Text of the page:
Formerly only persons of mature age took coffee. Now every one takes it, and perhaps it is the taste which forces onward the immense crowd that besiege all the avenues of the Olympus, and of the temple of memory.

The Cordwainer, author of the tragedy of Zenobia, which all Paris heard read a few years ago, drank much coffee; for that reason he excelled the cabinetmaker of Nevers, who was but a drunkard.

Coffee is a more powerful fluid than people generally think. A man in good health may drink two bottles of wine a day for a long time, and sustain his strength. If he drank that quantity of coffee he would become imbecile and die of consumption. I saw at Leicester square, in London, a man whom coffee had made a cripple. He had ceased to suffer, and then drank but six cups a day.

All fathers and mothers should make their children abstain from coffee, if they do not wish them at twenty to be puny dried up machines. People in large cities should pay especial attention to this, as their children have no exaggeration of strength and health, and are not so hearty as those born in the country.

I am one of those who have been obliged to give up coffee, and I will conclude this article by telling how rigorously I was subjected to its power.

The Duke of Mossa, then minister of justice, called on me for an opinion about which I wished to be careful, and for which he had allowed me but a very short time.

I determined then to sit up all night, and to enable me to do so took two large cups of strong and highly flavored coffee.

I went home at seven o'clock to get the papers which had been promised me, but found a note telling me I would not get them until the next day.

Thus in every respect disappointed, I returned to the house where I had dined, and played a game of piquet, without any of the moody fits to which I was ordinarily subject.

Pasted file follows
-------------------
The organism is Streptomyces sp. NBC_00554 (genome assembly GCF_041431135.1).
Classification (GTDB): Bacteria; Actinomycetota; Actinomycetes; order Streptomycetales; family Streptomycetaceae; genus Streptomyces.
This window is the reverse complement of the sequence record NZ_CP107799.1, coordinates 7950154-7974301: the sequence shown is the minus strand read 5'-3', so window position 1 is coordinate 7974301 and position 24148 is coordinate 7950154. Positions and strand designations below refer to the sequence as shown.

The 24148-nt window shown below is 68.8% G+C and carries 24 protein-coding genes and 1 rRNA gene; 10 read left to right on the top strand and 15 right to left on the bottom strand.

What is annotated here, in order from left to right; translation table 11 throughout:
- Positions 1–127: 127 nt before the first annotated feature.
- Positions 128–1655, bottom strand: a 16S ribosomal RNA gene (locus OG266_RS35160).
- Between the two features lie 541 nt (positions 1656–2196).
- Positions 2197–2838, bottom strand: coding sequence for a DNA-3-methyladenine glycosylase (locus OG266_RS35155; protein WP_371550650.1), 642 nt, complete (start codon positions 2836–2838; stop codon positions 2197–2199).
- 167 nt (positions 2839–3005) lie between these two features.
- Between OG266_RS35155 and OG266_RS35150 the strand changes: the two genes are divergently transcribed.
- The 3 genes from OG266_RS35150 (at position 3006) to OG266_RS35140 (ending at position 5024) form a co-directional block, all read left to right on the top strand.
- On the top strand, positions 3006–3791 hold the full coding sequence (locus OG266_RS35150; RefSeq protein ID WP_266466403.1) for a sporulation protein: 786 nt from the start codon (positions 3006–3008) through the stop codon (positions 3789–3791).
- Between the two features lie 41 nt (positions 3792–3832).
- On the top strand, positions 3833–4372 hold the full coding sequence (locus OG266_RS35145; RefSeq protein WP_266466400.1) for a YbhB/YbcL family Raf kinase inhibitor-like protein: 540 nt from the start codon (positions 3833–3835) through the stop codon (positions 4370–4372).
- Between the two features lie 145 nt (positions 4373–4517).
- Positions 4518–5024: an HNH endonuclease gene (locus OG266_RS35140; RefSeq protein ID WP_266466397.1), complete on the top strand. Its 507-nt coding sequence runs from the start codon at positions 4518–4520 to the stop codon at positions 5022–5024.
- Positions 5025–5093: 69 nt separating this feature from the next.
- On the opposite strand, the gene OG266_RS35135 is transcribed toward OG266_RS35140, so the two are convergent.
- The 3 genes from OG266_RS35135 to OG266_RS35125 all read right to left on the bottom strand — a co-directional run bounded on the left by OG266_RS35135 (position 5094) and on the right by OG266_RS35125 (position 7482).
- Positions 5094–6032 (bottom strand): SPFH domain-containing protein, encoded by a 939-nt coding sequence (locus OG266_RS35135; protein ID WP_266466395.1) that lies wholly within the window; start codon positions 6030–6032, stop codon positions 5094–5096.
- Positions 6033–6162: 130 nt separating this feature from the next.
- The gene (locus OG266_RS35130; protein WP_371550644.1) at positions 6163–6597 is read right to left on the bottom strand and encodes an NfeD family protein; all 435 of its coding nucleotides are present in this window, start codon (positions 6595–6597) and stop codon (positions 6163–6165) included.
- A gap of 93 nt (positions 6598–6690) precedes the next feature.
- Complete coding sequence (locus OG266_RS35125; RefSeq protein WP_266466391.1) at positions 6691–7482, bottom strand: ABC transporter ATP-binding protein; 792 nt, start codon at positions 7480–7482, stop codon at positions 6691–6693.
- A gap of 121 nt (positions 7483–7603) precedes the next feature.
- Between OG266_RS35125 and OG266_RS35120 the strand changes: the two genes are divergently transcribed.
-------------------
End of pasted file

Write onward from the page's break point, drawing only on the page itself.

I did justice to the coffee, but I was not at ease as to how I would pass the night.

I went to bed at my usual hour, thinking that if I did not get my usual allowance, I would at least get four or five hours, sufficient to carry me through the day.

I was mistaken. I had been two hours in bed and was wider awake than ever; I was in intense mental agitation, and fancied my brain a mill, the wheels of which revolved, grinding nothing.

The idea came to me to turn this fancy to account, and I did so, amusing myself by putting into verse a story I had previously read in an English paper.

I did so without difficulty, and as I did not sleep I undertook another, but in vain. A dozen verses had exhausted my poetic faculty, and I gave it up.

I passed the night without sleep, and without even being stupified for a moment, I arose and passed the day in the same manner. When on the next night I went to bed at my usual hour I made a calculation, and found out that I had not slept for forty hours.


The first visiters of America were impelled by a thirst of gold. At that time nothing was appreciated but the products of the mines. Agriculture and commerce were in their infancy, and political economy was as yet unborn. The Spaniards found then the precious metals, an almost sterile discovery, for they decreased in value as they became more abundant. We have other and better ways to increase wealth.

In those regions, however, where a genial sun confers immense fruitfulness on the soil, the cultivation of sugar and coffee was found advantageous. The potato, indigo, vanilla, guano, cocoa, were also discovered; these are its real treasures.

If these discoveries took place in spite of the barriers opposed to curiosity by a jealous nation, we may reasonably hope that they will be multiplied ten-fold in the course of the years to come; and that the explorations of the savants of old Europe will enrich the three kingdoms with a multitude of substances which will give us new sensations, as vanilla has, or augment our alimentary resources, as cocoa.

It has been determined to call chocolate the result of the paste of cocoa burnt with sugar and the bark of the cinnamon. This is the technical definition of chocolate. Sugar is the integral part, for without sugar the compound is cocoa and, chocolate. To sugar, cinnamon and cocoa is joined the delicious aroma of vanilla, and thus is obtained the ne plus ultra to which this preparation can be carried.

The Physiology of Taste - 20/49